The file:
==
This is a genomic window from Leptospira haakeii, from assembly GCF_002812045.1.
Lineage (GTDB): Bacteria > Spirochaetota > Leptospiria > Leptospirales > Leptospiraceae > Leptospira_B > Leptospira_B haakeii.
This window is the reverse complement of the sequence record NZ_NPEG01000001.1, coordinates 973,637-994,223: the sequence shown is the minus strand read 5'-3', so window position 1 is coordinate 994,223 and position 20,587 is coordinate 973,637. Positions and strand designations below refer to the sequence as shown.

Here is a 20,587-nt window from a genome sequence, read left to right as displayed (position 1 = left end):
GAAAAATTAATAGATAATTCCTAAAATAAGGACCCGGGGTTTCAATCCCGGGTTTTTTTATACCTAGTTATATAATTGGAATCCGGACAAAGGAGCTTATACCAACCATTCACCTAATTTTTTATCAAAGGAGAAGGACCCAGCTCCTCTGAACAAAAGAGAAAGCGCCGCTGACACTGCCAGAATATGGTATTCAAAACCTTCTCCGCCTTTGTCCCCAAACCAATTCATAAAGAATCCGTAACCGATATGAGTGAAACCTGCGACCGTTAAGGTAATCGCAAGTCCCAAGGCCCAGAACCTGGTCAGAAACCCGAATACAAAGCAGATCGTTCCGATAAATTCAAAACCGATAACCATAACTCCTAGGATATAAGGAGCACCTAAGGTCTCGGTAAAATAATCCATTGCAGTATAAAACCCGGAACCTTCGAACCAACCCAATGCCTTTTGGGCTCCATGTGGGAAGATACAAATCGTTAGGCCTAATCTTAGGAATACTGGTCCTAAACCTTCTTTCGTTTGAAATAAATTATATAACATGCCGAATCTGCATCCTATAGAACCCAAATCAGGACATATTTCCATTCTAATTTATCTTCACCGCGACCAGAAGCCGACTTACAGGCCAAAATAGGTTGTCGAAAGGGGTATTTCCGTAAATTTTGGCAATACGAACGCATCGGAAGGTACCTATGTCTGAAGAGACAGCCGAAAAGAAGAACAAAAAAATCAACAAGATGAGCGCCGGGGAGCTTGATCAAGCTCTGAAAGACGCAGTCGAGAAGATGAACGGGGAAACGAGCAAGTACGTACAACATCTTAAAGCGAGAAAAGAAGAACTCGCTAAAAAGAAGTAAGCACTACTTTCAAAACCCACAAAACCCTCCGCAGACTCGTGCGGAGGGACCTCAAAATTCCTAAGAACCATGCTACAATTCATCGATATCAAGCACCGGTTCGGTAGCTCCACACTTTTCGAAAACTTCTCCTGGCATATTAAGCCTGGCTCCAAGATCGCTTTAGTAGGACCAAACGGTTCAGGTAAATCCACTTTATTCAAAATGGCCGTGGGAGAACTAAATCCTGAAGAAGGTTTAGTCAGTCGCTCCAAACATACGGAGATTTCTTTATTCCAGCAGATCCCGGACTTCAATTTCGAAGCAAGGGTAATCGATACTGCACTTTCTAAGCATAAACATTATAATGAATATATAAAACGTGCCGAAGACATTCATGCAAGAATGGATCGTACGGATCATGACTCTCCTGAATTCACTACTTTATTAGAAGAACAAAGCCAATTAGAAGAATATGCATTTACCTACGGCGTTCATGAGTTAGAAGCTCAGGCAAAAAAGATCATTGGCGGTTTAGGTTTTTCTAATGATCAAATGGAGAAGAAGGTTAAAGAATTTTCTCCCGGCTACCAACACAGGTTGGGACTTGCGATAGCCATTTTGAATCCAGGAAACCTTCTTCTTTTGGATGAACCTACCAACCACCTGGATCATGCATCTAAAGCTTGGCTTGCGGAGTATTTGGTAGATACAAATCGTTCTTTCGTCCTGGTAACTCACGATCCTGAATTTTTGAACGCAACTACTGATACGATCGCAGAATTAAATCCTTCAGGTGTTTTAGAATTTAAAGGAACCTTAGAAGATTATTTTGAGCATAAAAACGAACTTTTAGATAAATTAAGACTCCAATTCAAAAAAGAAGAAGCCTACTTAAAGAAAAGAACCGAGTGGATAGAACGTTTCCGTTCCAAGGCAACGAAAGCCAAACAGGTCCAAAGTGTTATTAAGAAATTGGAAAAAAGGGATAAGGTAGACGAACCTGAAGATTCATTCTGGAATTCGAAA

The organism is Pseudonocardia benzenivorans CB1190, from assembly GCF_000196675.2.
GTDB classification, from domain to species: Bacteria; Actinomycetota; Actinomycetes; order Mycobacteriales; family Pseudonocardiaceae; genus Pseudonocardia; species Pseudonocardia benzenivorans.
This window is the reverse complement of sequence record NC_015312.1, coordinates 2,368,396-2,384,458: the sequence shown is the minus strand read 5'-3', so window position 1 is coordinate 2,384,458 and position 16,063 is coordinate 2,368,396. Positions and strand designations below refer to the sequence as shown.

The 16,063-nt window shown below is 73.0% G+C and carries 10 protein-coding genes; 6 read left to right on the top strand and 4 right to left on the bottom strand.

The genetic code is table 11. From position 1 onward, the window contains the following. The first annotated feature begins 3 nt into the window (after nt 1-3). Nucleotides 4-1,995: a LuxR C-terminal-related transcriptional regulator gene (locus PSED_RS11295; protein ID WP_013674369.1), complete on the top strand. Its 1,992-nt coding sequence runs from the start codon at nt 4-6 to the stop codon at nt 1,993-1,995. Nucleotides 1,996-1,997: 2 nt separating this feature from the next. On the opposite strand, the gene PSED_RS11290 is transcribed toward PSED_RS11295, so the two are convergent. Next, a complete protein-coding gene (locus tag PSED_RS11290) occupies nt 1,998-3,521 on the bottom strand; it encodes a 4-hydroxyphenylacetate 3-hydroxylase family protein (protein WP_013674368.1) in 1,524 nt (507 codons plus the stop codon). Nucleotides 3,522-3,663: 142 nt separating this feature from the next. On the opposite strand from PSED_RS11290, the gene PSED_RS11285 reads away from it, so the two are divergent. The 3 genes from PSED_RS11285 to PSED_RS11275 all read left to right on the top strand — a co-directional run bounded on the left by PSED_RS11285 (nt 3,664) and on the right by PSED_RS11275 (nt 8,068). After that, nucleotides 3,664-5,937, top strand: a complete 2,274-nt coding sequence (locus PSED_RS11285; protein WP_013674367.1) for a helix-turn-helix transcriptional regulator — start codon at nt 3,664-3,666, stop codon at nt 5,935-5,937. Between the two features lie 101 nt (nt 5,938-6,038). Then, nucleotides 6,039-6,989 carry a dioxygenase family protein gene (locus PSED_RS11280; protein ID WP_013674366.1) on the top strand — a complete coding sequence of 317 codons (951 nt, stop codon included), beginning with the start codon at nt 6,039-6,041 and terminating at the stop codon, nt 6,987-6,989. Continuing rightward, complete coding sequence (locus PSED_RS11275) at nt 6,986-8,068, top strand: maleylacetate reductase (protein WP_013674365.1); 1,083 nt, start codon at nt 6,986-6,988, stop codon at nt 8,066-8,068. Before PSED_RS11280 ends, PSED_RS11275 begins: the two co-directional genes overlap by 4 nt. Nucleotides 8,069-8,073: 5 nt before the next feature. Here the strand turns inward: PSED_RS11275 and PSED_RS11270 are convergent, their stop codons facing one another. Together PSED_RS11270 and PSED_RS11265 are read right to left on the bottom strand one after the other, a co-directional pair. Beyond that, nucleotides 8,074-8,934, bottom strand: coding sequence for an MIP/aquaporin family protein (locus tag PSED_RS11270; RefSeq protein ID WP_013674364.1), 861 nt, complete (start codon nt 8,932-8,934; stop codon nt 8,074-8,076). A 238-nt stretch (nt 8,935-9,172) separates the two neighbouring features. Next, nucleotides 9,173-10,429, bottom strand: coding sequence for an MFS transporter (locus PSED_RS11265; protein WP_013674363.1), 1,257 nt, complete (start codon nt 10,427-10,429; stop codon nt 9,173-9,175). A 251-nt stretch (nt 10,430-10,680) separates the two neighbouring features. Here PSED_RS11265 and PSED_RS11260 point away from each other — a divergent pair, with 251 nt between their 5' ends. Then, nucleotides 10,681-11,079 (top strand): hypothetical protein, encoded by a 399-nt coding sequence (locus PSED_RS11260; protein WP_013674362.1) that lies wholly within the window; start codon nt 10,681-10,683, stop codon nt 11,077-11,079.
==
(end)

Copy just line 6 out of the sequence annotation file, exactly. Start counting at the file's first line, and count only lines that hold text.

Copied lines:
The organism is Pseudonocardia benzenivorans CB1190, from assembly GCF_000196675.2.